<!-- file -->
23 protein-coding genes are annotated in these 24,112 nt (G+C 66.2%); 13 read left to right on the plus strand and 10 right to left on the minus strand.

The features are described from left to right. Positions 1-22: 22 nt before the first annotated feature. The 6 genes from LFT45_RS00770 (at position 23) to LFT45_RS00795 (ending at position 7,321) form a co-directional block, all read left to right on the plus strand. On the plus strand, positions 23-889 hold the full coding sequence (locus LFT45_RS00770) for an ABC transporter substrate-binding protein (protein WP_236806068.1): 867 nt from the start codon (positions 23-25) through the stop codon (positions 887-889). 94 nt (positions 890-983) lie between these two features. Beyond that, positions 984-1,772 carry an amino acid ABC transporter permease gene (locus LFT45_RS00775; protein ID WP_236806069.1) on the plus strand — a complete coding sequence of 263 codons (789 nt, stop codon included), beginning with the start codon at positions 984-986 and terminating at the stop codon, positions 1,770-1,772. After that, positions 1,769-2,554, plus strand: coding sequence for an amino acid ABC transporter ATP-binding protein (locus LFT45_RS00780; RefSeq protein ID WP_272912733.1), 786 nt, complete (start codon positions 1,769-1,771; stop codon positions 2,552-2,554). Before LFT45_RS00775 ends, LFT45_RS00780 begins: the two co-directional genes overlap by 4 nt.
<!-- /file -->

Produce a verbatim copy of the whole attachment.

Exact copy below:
23 protein-coding genes are annotated in these 24,112 nt (G+C 66.2%); 13 read left to right on the plus strand and 10 right to left on the minus strand.

The features are described from left to right. Positions 1-22: 22 nt before the first annotated feature. The 6 genes from LFT45_RS00770 (at position 23) to LFT45_RS00795 (ending at position 7,321) form a co-directional block, all read left to right on the plus strand. On the plus strand, positions 23-889 hold the full coding sequence (locus LFT45_RS00770) for an ABC transporter substrate-binding protein (protein WP_236806068.1): 867 nt from the start codon (positions 23-25) through the stop codon (positions 887-889). 94 nt (positions 890-983) lie between these two features. Beyond that, positions 984-1,772 carry an amino acid ABC transporter permease gene (locus LFT45_RS00775; protein ID WP_236806069.1) on the plus strand — a complete coding sequence of 263 codons (789 nt, stop codon included), beginning with the start codon at positions 984-986 and terminating at the stop codon, positions 1,770-1,772. After that, positions 1,769-2,554, plus strand: coding sequence for an amino acid ABC transporter ATP-binding protein (locus LFT45_RS00780; RefSeq protein ID WP_272912733.1), 786 nt, complete (start codon positions 1,769-1,771; stop codon positions 2,552-2,554). Before LFT45_RS00775 ends, LFT45_RS00780 begins: the two co-directional genes overlap by 4 nt.